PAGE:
One of the earliest water channels in history dating back 8,200 years was found during the excavation work carried out in the Yeşilova Höyük (Yeşilova mound).
Yeşilova Höyük is a mound in the Bornova district of İzmir, Turkey, and is the oldest known prehistoric human settlement in the area of İzmir.
The mound that is being excavated has already uncovered significant Neolithic Age traces as well as a wealth of information about the earliest settlers in the region of Izmir off the coast of the Aegean, their surroundings, and their culture. For instance, unlike Catalhoyuk in central Anatolia, where the houses are next to one another, they lived in separate houses with separate roof systems.
The findings from the joint project between the Culture and Tourism Ministry of Turkey, Ege University, and the local authorities, are significant because they suggest that the historical settlements in the Izmir area go back 8,500 years, to 6500 BCE.
An 8,200-year-old water channel that was discovered recently during the exploration of Yeşilova Mound represents an important archaeological achievement. Ingeniously, it was discovered that the early city dwellers had manually changed the watercourse so that it flowed right into their immediate area.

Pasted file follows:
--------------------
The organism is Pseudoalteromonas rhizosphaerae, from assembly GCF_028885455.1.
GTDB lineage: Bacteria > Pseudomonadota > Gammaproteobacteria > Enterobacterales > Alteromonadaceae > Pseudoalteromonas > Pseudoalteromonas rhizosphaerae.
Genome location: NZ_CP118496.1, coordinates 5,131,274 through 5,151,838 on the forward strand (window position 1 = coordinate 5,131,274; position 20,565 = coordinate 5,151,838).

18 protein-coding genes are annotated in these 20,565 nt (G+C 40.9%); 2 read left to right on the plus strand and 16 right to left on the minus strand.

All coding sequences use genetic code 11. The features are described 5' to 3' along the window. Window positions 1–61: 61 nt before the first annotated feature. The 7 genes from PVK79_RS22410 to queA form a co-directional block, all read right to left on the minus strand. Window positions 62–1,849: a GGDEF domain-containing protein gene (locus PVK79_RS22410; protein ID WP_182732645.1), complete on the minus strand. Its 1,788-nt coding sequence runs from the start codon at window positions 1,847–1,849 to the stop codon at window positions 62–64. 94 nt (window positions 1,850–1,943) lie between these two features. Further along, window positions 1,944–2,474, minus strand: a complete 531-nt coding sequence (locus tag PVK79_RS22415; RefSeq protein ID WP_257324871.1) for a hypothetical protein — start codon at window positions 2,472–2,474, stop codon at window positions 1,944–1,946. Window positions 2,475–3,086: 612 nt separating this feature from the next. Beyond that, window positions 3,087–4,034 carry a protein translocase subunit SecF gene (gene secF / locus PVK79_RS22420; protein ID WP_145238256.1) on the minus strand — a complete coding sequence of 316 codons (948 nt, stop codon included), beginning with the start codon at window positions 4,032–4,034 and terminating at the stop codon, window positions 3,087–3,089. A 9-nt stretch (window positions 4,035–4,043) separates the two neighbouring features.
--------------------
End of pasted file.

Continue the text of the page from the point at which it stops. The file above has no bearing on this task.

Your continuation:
Associate Professor Zafer Derin of Ege University, who located the mound and has been the excavation leader since 2005, explains that:
“Here at Yeşilova Mound, the site of Izmir’s inaugural village settlement, our current focus is deciphering the nuances of their urban planning. The excavation brought to light a canal, spanning 6.5 meters (21.3 feet) in width, traversing through the heart of the settlement. With stone-lined edges and an elevated earthen embankment, this architectural marvel persisted over eight millennia—spanning four generations.”
“The canal eventually silted over time, yet its legacy endured, as evidenced by Roman-era efforts to channel water through the same area using conduits. The canal’s grandeur is emphasized by its expansive width, and the settlement developed harmoniously on both flanks. By carefully accommodating potential flooding, the settlement demonstrated unparalleled foresight. Our measurements have identified the canal’s length at 220 meters, although we’ve only managed to uncover a fragment because of the dense accumulation of gravel within.”
Derin highlighted the significance of the settlers’ urban planning prowess.
“The pioneers of this city ingeniously harnessed water accessibility, masterfully shaping their environment. Their urban blueprint might just be a pioneering instance in Anatolian history, showcasing their exceptional adaptability,” he added.
There have been ongoing excavation works in the Yesilova mound, with the support of the Ministry of Culture and Tourism, Izmir Metropolitan Municipality, Bornova District Municipality, and Ege University.